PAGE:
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Today's word on journalism

January 13, 2009


"I get the feeling that the 24-hour news networks are like the bus in the movie 'Speed.' If they stop talking for a second, they think they'll blow up."

--Jon Stewart, The Daily Show, 2008 (Thanks to alert WORDster Ross Martin)

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Invisible and illegal, teenage immigrants work hard to fit in

By Seth Bracken

December 10, 2008 | LOGAN -- Maria Gomez could have been your waitress at one point. She could be your friend. You could have run into her at the store. This 17-year-old girl would blend into a crowd and you never would guess that she is in the United States illegally.

"I have been here for 10 years now," said Gomez, who asked that her real name not be used. "We crossed the border on a bridge. My father knew someone that allowed us to cross."

When she first arrived, she didn't understand the language, the culture or why she was here.

"I didn't like it. I hated it. I grew up in a family society and I didn't care about the wealth, I'd have given anything to go back," she said. "But my family depended on me and my ability to learn English."

It took years for Gomez to learn the language and she says she didn't understand what was going for about three years. However, now she has no accent and even says that she speaks English just as well, if not better than Spanish. She has grown to love her new home; however, it still has its difficulties.

"I can't slack as much as other people do. I've got to work harder than everybody," she says.

Gomez is about to graduate from high school and is an upstanding student. She also works part-time as a waitress at a restaurant in Logan.

"Maria is an excellent employee," said her manager. "She always goes the extra mile and is always so happy. She always has the will to work, never called in sick, never needed anyone to cover for her."

According to a survey conducted in 2006 by USA Today, approximately 10 percent of students in Utah are of Hispanic origin, and many have stories similar to that of Gomez. They come to the United States with their families in search for more work and a better lifestyle. However, the process to become a legal citizen and to stay here legally is more difficult than you may think.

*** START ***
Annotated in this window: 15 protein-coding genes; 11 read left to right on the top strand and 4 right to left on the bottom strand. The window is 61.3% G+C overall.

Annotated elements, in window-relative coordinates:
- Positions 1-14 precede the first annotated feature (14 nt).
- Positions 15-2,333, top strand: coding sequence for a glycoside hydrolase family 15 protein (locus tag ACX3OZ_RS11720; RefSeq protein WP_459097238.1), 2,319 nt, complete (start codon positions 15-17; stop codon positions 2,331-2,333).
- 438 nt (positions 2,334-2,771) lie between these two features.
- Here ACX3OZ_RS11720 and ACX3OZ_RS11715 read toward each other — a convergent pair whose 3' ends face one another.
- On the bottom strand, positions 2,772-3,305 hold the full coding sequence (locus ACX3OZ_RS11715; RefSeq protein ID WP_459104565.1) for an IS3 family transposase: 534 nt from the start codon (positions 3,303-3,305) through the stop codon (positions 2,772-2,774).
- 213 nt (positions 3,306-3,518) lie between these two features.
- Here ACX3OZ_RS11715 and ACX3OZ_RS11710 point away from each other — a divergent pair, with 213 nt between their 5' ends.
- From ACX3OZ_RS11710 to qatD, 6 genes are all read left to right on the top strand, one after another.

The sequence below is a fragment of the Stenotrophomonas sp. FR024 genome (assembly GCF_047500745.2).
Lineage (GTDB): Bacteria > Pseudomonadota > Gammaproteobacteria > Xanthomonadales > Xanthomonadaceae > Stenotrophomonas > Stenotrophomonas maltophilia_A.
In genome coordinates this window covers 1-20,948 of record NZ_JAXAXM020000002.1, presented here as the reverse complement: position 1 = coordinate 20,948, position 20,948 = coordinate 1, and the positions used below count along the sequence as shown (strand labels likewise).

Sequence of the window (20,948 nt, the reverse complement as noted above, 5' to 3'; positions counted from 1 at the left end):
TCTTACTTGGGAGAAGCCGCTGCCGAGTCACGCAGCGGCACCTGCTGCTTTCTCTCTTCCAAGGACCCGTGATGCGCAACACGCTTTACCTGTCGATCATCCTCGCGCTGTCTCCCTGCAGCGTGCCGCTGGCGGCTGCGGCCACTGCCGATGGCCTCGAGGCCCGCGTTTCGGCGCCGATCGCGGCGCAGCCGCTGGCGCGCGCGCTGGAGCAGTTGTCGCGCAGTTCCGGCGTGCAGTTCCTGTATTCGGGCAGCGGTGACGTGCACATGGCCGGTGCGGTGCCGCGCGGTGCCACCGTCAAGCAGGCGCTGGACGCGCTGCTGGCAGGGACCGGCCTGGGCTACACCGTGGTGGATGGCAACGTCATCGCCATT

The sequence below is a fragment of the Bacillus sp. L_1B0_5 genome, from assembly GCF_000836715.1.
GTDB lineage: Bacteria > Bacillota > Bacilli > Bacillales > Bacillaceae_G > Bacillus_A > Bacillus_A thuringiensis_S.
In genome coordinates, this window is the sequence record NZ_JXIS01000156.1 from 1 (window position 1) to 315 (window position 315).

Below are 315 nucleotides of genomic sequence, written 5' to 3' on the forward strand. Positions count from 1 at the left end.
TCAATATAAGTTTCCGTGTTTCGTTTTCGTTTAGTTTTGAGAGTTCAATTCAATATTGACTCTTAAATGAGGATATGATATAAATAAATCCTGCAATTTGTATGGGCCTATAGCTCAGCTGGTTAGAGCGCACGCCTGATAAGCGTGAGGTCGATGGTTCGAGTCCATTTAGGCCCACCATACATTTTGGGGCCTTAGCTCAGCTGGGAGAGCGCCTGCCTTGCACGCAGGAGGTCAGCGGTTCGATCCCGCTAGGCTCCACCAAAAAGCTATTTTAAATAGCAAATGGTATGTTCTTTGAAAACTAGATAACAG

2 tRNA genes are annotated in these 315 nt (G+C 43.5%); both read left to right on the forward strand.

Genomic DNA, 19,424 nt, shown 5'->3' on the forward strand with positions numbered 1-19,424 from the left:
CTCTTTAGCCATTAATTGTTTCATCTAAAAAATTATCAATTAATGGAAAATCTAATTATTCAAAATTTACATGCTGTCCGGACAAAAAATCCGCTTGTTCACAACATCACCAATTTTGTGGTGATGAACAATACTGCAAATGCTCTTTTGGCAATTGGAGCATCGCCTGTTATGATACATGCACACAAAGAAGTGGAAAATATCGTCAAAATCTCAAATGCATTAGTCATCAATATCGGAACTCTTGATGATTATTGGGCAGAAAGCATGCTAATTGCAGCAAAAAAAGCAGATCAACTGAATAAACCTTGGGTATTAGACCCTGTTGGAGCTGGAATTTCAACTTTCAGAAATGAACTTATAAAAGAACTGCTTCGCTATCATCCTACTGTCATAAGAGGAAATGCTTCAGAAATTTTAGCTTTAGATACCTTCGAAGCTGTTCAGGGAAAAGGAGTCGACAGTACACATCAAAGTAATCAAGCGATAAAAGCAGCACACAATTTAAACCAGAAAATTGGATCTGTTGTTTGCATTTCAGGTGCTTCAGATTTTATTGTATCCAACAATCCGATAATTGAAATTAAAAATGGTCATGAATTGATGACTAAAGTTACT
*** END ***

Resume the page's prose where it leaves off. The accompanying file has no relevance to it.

"Many people think that immigration is so easy," said Leo Bravo, director of the Cache Valley Multi-Cultural Center. "If you don't fit the requirements, you're out. If you came here after April 2001, or filed your paperwork after that date, there is nothing that can help you right now."

Bravo explained that without a direct relative who is a citizen and over the age of 21, there is very little chance of gaining citizenship right now. And while the public school systems allow for them to continue attending classes, there are problems when they reach college.

"They cannot apply for a scholarship. They cannot receive any public help," said Bravo.

This includes federal loans and grants. They have to look for scholarship funds through private groups only.

"I don't like to give numbers of how many illegal students we have, but there are a lot," said Bravo.

Gomez has applied to several universities; however, because she is here illegally, she will not know if she is accepted until July 2009, one month before the semester starts. She also said that she has to make an appearance before a judge to receive clearance to be accepted to the university.

It is very difficult for many students to adjust to the new society and even more difficult for them to go on, get a college education and a well paying job. According to a study done by the New York Times, in America illegal immigrants accounted for 24 percent of farm workers, 17 percent of cleaning workers and 14 percent of construction workers. These are low-income jobs that do not require a college degree, or much technical training. They are forced to take the lower-paying jobs because of a lack of education and training.

According to the Journal of Multicultural Counseling and Development, 63 percent of Hispanic students graduate from high school, and only 17 percent pursue an education beyond that. However, the national average is much higher than that. Overall, 71 percent of all students graduate from high school and 67.2 percent of them attend college.

The difference between the two is stark, and it is clear that it is much less likely that Hispanic students will graduate from high school, and even less likely that they will continue on to purse a higher education.

Maria Gomez has adapted to her new lifestyle very well, and is planning on becoming a nurse, despite the obstacles that she has to face.

"I wish that I could get people to see that Mexicans are not just trouble makers," said Gomez. "We're not bad people. I try to blend in. I really do."

There are many people that are here illegally, and you wouldn't be able to tell, not even by their accent. They are trying to fit in, trying to get a job, trying to provide for their families. Many of them are students, trying to make their lives here, just as many have done in the long history of this country.


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